We are happy to announce Roger Paul‘s first publication as our Book of the Month for October! The “IB Music Revision Guide – Everything you need to prepare for the Music Listening Examination” has been specifically designed for pupils of the IB Music Course and features a variety of learning techniques and helpful practice questions for both Standard and Higher Level. We talked to Roger Paul about writing his first book, from the challenges of the IB music revision course to his interest in progressive metal rock bands…
Q: Could you tell us a little bit about the International Baccalaureate (IB) Diploma Programme music course? Is it one of the most challenging courses of its type?
Roger Paul: The IB music course is a very demanding but rewarding course to teach and study. It contains coursework elements such as performing, creating and a musical links investigation (a comparison of two pieces from different cultures chosen by the student), and an examination which tests the students’ knowledge of the Prescribed Works and Musical Styles.
Q: What type of music do you cover for the music course?
RP: It is very diverse; on the one hand there is the breadth of studying music from many times, places and cultures. This can mean looking at Baroque music, hip-hop, African drumming, the list goes on! On the other hand there is the depth provided by studying the prescribed works (currently Prokofiev’s Classical Symphony and Xian’s Yellow River Piano Concerto, for 2015-16 they are Rossini’s Petite Messe Solennelle and Gershwin’s An American in Paris).
Q: How did you use your time teaching music at St Paul’s Girl’s School to help you write the book?
RP: The Key Stage 3 teaching programme at St Paul’s Girls’ School has proved to be very useful in that it contains practical modules on a variety of styles ranging from Indonesian Gamelan to reggae to opera, so we get to experience the music first hand. For the A level students, it has also been good to try out some of the listening and analysis techniques that cross over between A level and the IB diploma.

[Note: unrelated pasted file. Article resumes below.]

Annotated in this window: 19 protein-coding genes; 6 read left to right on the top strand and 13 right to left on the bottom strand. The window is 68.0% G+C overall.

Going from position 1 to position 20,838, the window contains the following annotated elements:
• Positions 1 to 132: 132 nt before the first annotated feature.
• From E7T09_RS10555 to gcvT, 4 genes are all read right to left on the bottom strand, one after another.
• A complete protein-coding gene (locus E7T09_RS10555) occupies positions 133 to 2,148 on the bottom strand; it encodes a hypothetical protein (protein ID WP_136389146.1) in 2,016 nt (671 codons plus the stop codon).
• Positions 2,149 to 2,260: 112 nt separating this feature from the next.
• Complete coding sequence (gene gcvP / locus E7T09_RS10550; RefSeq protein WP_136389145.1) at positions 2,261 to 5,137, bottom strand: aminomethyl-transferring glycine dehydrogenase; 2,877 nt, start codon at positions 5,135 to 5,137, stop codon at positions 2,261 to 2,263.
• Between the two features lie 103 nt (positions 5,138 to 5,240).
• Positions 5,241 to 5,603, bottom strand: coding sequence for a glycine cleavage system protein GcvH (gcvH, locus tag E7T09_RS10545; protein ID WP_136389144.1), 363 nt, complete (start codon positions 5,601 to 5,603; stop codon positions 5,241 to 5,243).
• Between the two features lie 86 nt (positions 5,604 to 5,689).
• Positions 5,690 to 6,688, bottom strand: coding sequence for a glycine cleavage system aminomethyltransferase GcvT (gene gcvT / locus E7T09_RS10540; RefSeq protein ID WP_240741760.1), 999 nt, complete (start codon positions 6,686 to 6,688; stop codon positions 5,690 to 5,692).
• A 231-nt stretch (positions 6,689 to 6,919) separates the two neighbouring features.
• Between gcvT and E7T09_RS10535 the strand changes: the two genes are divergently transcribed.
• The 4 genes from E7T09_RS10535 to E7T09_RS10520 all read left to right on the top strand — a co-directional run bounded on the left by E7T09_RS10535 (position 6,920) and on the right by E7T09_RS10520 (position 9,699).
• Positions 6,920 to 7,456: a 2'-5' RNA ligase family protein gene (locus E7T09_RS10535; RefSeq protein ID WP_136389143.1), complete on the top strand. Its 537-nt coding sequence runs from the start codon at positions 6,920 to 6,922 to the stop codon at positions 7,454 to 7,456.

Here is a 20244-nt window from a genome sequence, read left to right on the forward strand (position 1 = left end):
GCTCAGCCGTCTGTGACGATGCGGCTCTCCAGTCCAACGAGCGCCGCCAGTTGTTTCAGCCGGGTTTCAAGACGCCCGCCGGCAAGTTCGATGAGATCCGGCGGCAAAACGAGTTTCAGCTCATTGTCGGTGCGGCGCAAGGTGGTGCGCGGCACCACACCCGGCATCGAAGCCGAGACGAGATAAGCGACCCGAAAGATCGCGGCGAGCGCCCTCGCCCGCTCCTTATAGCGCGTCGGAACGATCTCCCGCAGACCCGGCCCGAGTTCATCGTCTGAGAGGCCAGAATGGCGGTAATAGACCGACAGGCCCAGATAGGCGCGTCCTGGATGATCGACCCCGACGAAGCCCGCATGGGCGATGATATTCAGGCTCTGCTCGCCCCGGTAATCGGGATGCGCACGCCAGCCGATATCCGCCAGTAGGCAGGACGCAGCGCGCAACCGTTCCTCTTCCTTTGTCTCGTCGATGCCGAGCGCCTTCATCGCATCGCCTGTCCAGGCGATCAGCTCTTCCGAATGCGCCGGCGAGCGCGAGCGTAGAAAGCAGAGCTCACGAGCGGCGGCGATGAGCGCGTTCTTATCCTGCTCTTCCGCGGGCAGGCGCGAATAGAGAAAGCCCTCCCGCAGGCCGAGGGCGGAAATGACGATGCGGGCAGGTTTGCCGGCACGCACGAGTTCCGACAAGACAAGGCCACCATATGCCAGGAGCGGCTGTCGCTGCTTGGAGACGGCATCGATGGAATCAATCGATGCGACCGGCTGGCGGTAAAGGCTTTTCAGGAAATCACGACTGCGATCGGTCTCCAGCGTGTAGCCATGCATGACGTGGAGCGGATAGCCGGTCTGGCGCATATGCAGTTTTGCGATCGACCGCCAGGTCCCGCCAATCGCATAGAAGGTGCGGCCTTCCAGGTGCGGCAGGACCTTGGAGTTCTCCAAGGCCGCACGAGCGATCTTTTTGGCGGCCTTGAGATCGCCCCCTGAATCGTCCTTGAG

Q: What do you think makes your IB Music Revision Guide stand out?
RP: I think the analyses of the Prescribed Works are a stand out feature; there isn’t a lot out there that caters specifically for the IB music programme. Each movement of the music is broken down into elements such as structure, melody, harmony and so on, along with detailed examples and bar numbers so that the reader can locate them in their copy of the score.
Q: What was your most recent musical purchase?
RP: I don’t think many will have heard of them, but I recently bought two albums by the London-based progressive-metal band Haken, Aquarius and The Mountain. I have a very broad taste in music!
Q: What has been the most challenging musical composition you have ever played?
RP: Back in my university days I played drums and percussion on an electronic piece called Urgent Messages. Most of the music was a graphic score timed in minutes and seconds!
Q: Who are your favourite composers?
RP: Too many to choose from! It really depends on what I’m teaching or performing at the time. It can be anyone from Bach to Stravinsky to Hans Zimmer.
RP: Not really, but I think John Lennon once said ‘before Elvis there was nothing’…
Q: Which young musicians are exciting you right now?
RP: The musicians I get to work with at St Paul’s; some of the girls join us already at Grade 6-8 level, and they keep on developing. That’s pretty exciting to see.
Q: How do you calm your nerves before a performance?
RP: Usually by making sure I’m as prepared as I can be; then I go out and enjoy it!
Q: What are you most proud of achieving in your academic music teaching career?
RP: Enabling my students to achieve their potential. Getting published for the first time has to be up there as well!
You can find out more about the book here.